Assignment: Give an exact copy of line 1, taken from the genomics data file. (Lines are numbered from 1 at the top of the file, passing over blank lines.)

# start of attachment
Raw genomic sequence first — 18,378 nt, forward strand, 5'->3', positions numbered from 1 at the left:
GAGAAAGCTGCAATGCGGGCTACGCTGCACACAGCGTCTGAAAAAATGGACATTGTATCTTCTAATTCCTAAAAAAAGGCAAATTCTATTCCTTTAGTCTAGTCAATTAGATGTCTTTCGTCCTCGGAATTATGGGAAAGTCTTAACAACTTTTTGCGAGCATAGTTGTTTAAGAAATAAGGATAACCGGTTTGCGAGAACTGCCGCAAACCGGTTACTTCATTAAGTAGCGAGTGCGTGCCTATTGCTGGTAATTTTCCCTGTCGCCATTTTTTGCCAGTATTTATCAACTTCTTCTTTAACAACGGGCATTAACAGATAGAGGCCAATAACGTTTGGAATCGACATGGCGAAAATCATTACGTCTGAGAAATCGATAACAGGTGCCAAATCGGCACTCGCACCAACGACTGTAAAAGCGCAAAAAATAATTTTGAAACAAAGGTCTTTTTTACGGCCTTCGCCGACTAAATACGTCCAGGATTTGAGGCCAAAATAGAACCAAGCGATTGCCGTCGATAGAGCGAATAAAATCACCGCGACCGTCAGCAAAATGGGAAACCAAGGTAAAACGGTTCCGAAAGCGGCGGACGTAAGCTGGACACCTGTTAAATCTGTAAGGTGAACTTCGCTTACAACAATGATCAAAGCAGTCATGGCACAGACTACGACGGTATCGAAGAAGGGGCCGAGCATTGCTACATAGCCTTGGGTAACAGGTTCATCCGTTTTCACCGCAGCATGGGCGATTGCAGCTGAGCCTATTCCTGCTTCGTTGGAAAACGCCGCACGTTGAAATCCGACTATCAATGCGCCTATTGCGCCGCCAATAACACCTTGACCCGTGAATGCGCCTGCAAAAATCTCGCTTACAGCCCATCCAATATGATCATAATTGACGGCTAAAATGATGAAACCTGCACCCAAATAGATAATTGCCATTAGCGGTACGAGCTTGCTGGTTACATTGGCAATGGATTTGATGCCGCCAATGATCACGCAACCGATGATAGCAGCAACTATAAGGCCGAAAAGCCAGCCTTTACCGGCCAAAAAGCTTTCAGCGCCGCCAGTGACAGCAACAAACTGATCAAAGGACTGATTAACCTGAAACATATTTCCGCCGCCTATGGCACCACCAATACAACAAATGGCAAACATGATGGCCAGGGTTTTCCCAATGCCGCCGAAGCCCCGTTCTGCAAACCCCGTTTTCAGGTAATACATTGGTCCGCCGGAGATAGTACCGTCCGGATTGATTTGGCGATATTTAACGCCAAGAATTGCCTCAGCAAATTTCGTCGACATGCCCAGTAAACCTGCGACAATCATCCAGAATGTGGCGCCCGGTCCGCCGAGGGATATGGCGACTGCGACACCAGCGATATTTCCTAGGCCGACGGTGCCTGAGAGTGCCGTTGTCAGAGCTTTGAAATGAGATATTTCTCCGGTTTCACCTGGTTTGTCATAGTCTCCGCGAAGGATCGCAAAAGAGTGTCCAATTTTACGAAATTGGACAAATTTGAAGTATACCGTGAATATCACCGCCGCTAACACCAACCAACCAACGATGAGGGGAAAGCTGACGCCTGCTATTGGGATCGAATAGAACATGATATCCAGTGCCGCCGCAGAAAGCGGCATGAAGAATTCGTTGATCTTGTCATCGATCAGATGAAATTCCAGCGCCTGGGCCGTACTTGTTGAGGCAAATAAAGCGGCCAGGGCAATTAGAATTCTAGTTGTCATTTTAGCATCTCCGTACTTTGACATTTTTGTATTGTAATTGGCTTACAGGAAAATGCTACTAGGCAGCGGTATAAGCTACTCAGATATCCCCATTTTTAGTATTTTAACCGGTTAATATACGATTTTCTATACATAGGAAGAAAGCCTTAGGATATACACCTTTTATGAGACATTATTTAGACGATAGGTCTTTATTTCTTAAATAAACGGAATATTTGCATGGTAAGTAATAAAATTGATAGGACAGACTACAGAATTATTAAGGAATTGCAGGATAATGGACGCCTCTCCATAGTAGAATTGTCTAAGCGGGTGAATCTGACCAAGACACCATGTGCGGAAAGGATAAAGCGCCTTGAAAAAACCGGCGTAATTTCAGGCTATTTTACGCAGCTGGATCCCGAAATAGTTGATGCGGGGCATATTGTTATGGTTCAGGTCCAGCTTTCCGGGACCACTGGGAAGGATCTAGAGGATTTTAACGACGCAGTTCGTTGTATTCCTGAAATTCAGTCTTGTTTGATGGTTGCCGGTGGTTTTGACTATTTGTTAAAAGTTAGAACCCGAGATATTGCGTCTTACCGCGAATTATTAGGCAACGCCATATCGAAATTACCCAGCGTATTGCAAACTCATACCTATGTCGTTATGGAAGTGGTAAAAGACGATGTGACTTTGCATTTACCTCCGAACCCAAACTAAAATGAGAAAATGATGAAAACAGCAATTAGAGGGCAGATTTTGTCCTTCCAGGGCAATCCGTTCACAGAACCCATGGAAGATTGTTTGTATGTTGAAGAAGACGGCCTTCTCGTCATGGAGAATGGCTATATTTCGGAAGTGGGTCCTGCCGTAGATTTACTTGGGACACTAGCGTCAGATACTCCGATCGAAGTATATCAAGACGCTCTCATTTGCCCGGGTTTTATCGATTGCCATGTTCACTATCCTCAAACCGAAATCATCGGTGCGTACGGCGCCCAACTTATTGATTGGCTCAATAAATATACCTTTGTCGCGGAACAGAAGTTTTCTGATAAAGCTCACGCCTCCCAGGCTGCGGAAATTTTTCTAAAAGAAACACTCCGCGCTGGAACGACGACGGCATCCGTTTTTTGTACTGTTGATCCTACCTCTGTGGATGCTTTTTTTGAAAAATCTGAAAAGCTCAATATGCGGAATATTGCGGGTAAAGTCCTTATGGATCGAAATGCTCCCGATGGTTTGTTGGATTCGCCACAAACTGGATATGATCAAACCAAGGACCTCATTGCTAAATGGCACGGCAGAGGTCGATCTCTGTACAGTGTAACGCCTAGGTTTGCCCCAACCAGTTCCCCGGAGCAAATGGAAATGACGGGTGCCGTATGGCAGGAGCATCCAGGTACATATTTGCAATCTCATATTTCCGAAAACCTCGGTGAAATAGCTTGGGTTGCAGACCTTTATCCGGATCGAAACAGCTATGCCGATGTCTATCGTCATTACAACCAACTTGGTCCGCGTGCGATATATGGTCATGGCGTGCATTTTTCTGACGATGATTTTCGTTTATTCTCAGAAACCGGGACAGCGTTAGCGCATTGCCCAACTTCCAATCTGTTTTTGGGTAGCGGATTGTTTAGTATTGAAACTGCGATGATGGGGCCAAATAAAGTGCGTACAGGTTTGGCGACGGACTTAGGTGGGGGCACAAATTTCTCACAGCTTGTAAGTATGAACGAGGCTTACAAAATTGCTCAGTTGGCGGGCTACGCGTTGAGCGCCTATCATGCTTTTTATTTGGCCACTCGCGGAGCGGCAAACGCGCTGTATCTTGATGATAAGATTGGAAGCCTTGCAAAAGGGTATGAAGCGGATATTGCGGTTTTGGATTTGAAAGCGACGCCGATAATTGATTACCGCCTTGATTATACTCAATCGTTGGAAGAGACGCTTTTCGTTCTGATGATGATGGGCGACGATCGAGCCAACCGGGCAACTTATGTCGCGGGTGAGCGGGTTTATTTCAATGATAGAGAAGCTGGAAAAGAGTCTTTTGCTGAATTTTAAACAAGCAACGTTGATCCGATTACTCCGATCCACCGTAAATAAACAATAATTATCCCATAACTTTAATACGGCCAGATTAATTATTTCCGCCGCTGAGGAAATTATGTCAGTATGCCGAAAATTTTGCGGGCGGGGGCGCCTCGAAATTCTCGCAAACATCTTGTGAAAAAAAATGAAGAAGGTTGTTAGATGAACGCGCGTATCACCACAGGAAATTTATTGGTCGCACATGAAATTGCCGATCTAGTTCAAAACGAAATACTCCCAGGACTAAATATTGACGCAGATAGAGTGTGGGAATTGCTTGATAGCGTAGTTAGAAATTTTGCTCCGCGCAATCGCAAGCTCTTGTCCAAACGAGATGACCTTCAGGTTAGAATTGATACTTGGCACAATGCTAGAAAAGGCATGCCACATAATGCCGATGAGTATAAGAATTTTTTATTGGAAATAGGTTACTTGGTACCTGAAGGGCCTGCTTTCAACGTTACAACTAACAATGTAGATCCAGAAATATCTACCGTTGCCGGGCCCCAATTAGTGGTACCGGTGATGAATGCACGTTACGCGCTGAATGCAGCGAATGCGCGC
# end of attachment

Raw genomic sequence first — 18,378 nt, forward strand, 5'->3', positions numbered from 1 at the left: